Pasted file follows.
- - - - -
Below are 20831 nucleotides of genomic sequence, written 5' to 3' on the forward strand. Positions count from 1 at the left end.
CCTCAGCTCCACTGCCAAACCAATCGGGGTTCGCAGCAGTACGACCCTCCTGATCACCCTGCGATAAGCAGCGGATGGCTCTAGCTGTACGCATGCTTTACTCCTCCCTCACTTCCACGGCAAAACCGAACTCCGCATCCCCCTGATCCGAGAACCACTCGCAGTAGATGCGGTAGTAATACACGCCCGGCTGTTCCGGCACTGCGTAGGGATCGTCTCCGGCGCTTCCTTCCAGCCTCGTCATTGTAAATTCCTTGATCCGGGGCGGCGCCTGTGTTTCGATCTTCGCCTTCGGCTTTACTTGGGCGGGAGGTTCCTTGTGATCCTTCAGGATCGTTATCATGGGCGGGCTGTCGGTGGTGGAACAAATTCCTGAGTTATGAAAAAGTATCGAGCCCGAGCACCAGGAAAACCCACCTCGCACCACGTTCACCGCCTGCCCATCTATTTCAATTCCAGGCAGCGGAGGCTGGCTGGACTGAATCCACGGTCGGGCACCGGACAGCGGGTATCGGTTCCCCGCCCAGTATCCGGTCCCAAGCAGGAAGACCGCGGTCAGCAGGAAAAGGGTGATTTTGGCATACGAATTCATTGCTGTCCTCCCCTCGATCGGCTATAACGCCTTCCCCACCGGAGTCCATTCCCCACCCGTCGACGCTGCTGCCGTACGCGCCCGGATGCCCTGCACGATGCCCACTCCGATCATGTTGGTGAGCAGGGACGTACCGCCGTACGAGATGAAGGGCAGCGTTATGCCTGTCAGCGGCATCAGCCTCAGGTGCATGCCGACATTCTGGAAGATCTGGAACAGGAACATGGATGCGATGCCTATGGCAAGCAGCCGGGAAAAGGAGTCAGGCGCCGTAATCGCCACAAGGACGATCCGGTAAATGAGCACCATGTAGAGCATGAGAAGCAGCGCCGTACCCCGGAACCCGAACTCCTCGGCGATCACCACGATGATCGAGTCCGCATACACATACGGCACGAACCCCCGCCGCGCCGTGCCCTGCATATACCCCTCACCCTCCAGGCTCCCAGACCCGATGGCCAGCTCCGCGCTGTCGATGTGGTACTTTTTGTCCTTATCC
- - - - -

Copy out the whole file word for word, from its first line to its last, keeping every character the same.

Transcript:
Below are 20831 nucleotides of genomic sequence, written 5' to 3' on the forward strand. Positions count from 1 at the left end.
CCTCAGCTCCACTGCCAAACCAATCGGGGTTCGCAGCAGTACGACCCTCCTGATCACCCTGCGATAAGCAGCGGATGGCTCTAGCTGTACGCATGCTTTACTCCTCCCTCACTTCCACGGCAAAACCGAACTCCGCATCCCCCTGATCCGAGAACCACTCGCAGTAGATGCGGTAGTAATACACGCCCGGCTGTTCCGGCACTGCGTAGGGATCGTCTCCGGCGCTTCCTTCCAGCCTCGTCATTGTAAATTCCTTGATCCGGGGCGGCGCCTGTGTTTCGATCTTCGCCTTCGGCTTTACTTGGGCGGGAGGTTCCTTGTGATCCTTCAGGATCGTTATCATGGGCGGGCTGTCGGTGGTGGAACAAATTCCTGAGTTATGAAAAAGTATCGAGCCCGAGCACCAGGAAAACCCACCTCGCACCACGTTCACCGCCTGCCCATCTATTTCAATTCCAGGCAGCGGAGGCTGGCTGGACTGAATCCACGGTCGGGCACCGGACAGCGGGTATCGGTTCCCCGCCCAGTATCCGGTCCCAAGCAGGAAGACCGCGGTCAGCAGGAAAAGGGTGATTTTGGCATACGAATTCATTGCTGTCCTCCCCTCGATCGGCTATAACGCCTTCCCCACCGGAGTCCATTCCCCACCCGTCGACGCTGCTGCCGTACGCGCCCGGATGCCCTGCACGATGCCCACTCCGATCATGTTGGTGAGCAGGGACGTACCGCCGTACGAGATGAAGGGCAGCGTTATGCCTGTCAGCGGCATCAGCCTCAGGTGCATGCCGACATTCTGGAAGATCTGGAACAGGAACATGGATGCGATGCCTATGGCAAGCAGCCGGGAAAAGGAGTCAGGCGCCGTAATCGCCACAAGGACGATCCGGTAAATGAGCACCATGTAGAGCATGAGAAGCAGCGCCGTACCCCGGAACCCGAACTCCTCGGCGATCACCACGATGATCGAGTCCGCATACACATACGGCACGAACCCCCGCCGCGCCGTGCCCTGCATATACCCCTCACCCTCCAGGCTCCCAGACCCGATGGCCAGCTCCGCGCTGTCGATGTGGTACTTTTTGTCCTTATCC